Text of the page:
Training is critical to comfort and success in a long distance walk. Your training should concentrate on building a base of walking, then increasing your mileage in a systematic fashion. You should also train wearing the gear you will be wearing during your long distance walk.
Avoid injury by not increasing your total mileage per week or the distance of your longest walk per week by more than 10%
How Long is Enough?
For multi-day walks and treks such as the Camino de Santiago, follow a marathon training plan for mileage building and for getting the proper hydration, nutrition and gear. But you will also build some back-to-back long days into you training so you can assess any problems that crop up from walking long distance on successive days. I have training schedules for the Avon Walk for Breast Cancer that follow this format.
More: Walk Training Schedule for Back-to-Back Half Marathon Days (21kilometers/13 miles)
When training for 50 kilometer to 100 mile distances, the longest distance to train at should not need to exceed 20 - 25 miles, which you should perform at least twice in the the two months prior to the event. Then taper during the month before the event down to a 20 kilometer long distance.
Ultrarunners have much in common with ultrawalkers, and indeed they usually mix stretches of walking into the longer distance events. Training schedules derived from ultrarunning are good for walkers as well.
You Don't Need Speed
Forget going training for any speed faster than a 15-minute mile. You will not need endurance, not speed, and you want to build mental stamina for walking for hours and hours at a steady pace.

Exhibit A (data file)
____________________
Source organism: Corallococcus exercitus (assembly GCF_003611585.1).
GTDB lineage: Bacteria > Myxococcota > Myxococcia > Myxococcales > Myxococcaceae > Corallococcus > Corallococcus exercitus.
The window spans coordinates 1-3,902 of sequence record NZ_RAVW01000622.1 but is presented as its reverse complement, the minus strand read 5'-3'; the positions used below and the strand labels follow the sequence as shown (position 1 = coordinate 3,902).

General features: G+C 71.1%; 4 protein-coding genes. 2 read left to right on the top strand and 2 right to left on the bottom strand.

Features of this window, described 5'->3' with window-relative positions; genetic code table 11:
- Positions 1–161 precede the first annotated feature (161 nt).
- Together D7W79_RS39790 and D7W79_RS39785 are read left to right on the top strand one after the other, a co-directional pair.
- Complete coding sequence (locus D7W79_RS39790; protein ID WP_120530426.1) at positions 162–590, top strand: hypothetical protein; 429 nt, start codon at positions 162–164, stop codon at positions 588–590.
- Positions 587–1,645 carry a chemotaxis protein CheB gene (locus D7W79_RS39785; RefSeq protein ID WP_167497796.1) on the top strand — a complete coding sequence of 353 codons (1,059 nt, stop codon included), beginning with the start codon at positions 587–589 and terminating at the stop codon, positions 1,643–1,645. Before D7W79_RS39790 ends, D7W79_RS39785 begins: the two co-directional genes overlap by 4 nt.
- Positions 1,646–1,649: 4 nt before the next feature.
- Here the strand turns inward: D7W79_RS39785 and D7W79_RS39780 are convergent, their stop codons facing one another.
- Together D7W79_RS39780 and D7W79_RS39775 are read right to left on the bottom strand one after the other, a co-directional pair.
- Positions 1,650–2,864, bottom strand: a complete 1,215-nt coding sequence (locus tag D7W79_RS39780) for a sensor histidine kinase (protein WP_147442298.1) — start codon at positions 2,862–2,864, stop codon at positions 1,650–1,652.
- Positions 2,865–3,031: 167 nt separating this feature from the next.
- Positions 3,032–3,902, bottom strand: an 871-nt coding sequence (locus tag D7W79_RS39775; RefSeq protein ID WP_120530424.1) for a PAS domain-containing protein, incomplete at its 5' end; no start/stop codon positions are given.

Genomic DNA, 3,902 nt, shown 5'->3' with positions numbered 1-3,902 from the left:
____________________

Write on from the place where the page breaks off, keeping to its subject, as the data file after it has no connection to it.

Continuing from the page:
Gear Up and Nutrition Up
All clothing, shoes, sunscreen, packs, etc. need to be road tested on your longer training days well in advance of the event. Now is the time to experiment, you want nothing that is new or untried at the event itself.
More: What to Wear on a Marathon Walk
Walkers who are going to walk a long-distance route carrying a pack and using trekking poles need to walk with their gear in the three months before the walk. From head to toe, wear your gear. Shoes/boots, socks, underwear, bra, shirt, pants, hat, jacket, rain gear. You want to know how it will perform on the long walk and still have time to replace it if it doesn't. Then you need to walk with the replacement gear.
Proper sports nutrition will prepare you for endurance events. As an endurance athlete, you should stick with a diet that is the traditional mix of 70% carbohydrates, 20% protein and 10% fat. Avoid high protein diets - they cause problems with dehydration and will strain your kidneys under endurance walking conditions.
Training to Walk the Marathon: Our walking marathon primer will get you into condition to go longer distances.
Hal Higdon Ultra Marathon Training Plan: The 24-week schedule builds from a good base. After week 14, it builds in back-to-back longer days on the weekend and gauges them by time duration rather than by distance.
Ultra Running Resource: A great variety of advice from the an email discussion group dedicated to ultrarunning. Most of the advice is transferable to walking the same distance. Many runners give their training schedules for a variety of distance events from 50K to over 100 miles.
Advice for the Beginning Ultrarunner: Gary Cantrell has good advice for tackling the challenge of an ultradistance event.
Next page >> Long Distance Walk Planning and Race Day Strategy